Reynolds returns to WACO
CRAWFORDSVILLE — Vicki Reynolds’ absence was short-lived.
One year to be exact.
Reynolds resigned following the 2011-12 term after spending 12 years in the district as elementary principal.
She will return to the post this fall as WACO School Directors, meeting in regular session Monday night at the Crawfordsville center, approved her contract. Reynolds, who will be paid $75,000, replaces Brandt Snakenberg, who resigned just prior to the end of the school term. She will also serve as district curriculum director.
Reynolds was just one of numerous personnel matters handled by the board last night.
Administrative salaries were set for the next school year. Todd Werner, high school principal, will receive a 4-percent total package increase. His salary will increase from $74,058.40 to $76,946.68. Business manager/school board secretary Carrie Coble also will receive a 4-percent total package increase with her salary increasing from $43,180.80 to $44.908.03.
Directors also ratified the tentative contract agreement with the support staff (WESA) for 2013-14. The contract covers bus drivers, custodians, para-professionals, hot-lunch workers and clerical staff. Support staff will receive a salary increase of 56 cents an hour.
Other contract adjustments included a $3,935 compensation increase for media specialist Bert Miller. Miller works two days per month. The elementary school nurse received a pay increase of $953 due to an increase from 0.897 full-time equivalency (FTE) to 0.9 FTE.
Numerous staff resignations were approved. They include: Brad Shettler, junior high softball coach (following the conclusion of the 2013 season); Tyler Kibbee, secondary associate; Kristine Kliewer, elementary teacher; Taryn Collins, preschool associate; Dianne Black, elementary associate; Tina Whalen, elementary teacher; and Michelle Miller, elementary associate.
A contract was approved for Andrea McBeth as junior high school student council sponsor. McBeth will be paid $315.
In other business, the board learned that the district is drafting a “weighted” class formula. Basically, that means students taking more rigorous and some college-credit classes will be graded on a 5-point, rather than a 4-point scale, i.e. an A would be worth 5 points on the student’s grade-point average.
Proposed classes qualifying for weighted status include advance biology, human anatomy, physics, college English, two college U.S. history courses, two sociology courses, FST, pre-calculus, calculus, Spanish IV, college computer application and college computer programming.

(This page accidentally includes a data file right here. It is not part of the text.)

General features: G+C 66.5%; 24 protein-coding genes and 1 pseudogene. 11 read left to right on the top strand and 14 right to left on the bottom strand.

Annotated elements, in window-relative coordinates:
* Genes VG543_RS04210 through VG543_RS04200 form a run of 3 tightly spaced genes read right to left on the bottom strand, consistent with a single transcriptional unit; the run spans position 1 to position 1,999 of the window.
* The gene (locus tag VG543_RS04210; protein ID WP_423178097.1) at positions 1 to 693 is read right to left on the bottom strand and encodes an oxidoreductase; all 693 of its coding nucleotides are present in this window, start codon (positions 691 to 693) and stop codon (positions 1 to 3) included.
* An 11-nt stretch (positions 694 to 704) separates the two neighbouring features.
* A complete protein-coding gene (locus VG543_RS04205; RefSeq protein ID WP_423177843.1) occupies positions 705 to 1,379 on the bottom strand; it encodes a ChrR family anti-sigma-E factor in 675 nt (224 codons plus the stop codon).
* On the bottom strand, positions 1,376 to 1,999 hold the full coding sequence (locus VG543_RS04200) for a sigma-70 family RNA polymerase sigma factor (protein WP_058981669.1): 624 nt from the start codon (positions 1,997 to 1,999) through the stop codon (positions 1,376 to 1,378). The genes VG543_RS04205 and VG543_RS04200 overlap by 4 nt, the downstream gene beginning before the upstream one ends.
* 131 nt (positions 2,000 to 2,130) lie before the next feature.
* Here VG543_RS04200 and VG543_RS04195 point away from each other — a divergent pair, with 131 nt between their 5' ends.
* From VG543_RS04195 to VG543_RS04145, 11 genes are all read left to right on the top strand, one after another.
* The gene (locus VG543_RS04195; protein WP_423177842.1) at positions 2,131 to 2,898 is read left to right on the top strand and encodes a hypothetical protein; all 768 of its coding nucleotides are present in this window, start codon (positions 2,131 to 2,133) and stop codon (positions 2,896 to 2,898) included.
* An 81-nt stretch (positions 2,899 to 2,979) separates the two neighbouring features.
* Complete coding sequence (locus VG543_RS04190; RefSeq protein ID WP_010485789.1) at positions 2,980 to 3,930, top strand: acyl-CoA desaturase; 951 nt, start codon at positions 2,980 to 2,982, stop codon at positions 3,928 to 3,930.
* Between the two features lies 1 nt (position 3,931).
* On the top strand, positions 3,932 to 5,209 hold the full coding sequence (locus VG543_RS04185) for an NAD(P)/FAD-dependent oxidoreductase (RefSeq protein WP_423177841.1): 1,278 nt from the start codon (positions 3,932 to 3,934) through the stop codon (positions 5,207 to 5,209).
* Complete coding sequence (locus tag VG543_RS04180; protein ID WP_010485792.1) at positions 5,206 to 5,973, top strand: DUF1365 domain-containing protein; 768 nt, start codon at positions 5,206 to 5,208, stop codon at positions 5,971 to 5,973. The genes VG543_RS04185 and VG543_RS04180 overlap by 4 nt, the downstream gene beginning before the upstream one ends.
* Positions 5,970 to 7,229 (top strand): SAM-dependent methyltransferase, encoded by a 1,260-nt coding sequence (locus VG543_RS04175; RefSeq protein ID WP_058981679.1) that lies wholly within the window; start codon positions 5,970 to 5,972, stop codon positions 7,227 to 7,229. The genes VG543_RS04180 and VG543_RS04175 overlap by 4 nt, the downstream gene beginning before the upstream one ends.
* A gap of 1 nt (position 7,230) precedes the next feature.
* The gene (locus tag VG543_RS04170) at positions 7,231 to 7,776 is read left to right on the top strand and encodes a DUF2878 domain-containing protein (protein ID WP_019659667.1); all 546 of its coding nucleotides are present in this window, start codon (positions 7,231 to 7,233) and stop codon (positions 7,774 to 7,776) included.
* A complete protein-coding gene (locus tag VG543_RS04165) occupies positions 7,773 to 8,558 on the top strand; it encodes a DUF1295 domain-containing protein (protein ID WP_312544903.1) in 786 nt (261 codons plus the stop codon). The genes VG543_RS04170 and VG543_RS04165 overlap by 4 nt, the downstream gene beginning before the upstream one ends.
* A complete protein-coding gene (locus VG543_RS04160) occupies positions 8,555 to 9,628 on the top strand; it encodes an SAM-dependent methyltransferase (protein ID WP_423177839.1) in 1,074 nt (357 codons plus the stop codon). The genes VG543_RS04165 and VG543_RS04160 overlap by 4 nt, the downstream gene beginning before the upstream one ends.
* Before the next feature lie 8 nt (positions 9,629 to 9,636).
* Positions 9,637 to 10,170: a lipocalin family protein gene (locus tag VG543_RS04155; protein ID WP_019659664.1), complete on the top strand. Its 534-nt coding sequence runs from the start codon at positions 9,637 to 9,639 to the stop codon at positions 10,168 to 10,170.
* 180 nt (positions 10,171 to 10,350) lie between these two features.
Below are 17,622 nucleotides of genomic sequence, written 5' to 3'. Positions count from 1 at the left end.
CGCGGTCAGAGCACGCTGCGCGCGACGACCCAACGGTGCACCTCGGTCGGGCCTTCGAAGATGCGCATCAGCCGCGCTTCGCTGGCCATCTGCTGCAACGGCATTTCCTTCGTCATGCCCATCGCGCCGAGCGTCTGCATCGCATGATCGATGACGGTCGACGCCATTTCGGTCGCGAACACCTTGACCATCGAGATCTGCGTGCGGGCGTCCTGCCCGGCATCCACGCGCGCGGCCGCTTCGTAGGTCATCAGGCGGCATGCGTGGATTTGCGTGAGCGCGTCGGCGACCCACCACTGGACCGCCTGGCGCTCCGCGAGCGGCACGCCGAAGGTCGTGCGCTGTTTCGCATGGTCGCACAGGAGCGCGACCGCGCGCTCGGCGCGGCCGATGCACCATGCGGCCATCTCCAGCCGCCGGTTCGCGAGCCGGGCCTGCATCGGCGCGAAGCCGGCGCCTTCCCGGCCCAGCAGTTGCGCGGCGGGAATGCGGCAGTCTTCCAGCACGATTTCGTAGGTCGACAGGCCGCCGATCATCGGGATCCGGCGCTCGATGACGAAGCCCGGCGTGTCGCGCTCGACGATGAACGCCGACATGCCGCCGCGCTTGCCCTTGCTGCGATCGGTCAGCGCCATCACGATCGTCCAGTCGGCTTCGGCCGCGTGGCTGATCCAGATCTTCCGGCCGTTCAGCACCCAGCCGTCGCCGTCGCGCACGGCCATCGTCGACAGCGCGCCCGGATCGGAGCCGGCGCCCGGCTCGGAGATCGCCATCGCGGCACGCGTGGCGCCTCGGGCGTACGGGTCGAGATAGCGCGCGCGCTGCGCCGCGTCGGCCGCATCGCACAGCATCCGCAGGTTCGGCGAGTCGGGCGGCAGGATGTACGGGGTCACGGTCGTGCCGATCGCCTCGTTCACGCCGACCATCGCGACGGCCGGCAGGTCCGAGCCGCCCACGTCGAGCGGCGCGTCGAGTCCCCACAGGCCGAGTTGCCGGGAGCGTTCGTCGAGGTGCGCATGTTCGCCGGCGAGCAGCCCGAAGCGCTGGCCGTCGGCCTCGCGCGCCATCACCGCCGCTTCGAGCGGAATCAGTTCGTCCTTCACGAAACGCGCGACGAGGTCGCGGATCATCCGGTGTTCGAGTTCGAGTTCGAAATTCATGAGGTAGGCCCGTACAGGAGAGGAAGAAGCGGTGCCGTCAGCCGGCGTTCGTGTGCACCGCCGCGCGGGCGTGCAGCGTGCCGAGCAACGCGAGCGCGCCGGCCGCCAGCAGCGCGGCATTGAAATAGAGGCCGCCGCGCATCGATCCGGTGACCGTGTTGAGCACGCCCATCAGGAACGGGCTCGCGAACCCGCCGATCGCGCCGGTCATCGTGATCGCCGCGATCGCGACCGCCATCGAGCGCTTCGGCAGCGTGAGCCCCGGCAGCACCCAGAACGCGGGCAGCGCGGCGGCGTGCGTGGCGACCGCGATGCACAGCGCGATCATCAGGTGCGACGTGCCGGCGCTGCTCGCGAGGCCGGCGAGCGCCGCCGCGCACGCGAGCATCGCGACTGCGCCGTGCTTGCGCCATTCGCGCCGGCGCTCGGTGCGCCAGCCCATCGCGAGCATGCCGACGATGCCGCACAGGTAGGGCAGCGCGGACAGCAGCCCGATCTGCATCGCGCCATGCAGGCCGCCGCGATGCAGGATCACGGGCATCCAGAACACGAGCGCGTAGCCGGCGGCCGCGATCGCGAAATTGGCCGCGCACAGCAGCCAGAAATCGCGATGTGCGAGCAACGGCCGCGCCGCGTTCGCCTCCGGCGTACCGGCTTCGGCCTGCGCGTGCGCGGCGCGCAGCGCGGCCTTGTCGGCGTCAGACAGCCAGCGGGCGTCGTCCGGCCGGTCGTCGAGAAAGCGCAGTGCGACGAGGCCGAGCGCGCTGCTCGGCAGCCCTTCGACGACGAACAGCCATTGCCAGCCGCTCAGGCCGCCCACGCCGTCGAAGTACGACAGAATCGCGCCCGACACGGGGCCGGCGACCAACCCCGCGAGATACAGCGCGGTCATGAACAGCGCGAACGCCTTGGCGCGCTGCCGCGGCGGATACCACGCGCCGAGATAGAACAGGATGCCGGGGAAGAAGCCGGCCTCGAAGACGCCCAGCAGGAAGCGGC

The board will receive the proposal during the July meeting.
College-credit courses also were approved by the board. They include: two English classes, psychology, two U.S. history classes, welding, introduction to computers, introduction to computer programming and health academy (medical terminology, human relations, medical law and ethics, nurse aide and ZBLS and emergency preparedness for health-care workers) and speech.
Superintendent Dr. Darrell Smith said the college course offering could expand. “We can do them with either Southeastern (Community College) or Kirkwood (Community College). We want to be able to offer these to the students. We may be able to come up with more (courses) because with Kirkwood’s new facility in Washington, it might mean more course offerings.”
Smith also said that bids will be requested for laptop computers for every teacher in the district. “Our plan is to begin professional development using technology as an instructional tool,” Smith explained.
Furthermore, he said the board can expect a proposal for chromebooks (laptop computers) this fall. The superintendent said the proposal will include chromebooks for students to be implemented the first day of the second semester at the latest, noting that if the district can do it earlier, it will.
The district is also requesting quotes to replace windows and doors at the junior/senior high school in Wayland. “The door frames are rusting,” he noted. One of the problems faced in gaining the quotes is that only a limited number of companies replace commercial windows and doors.
Other possible maintenance work this summer at the Wayland center is carpet replacement and roof work. “I think the metal (roof) is okay, but the flashings are the problem,” Smith noted.
Finally, the superintendent praised the hot-lunch staff for a superlative inspection. “Very seldom do you get one (inspection) that doesn’t have any comments. It went very well. They (inspectors) always try to find something and found nothing. The (hot-lunch) staff deserves congratulations.”
WACO directors meet again in regular session Monday, July 15, at 6:30 p.m. in the junior/senior high school media center.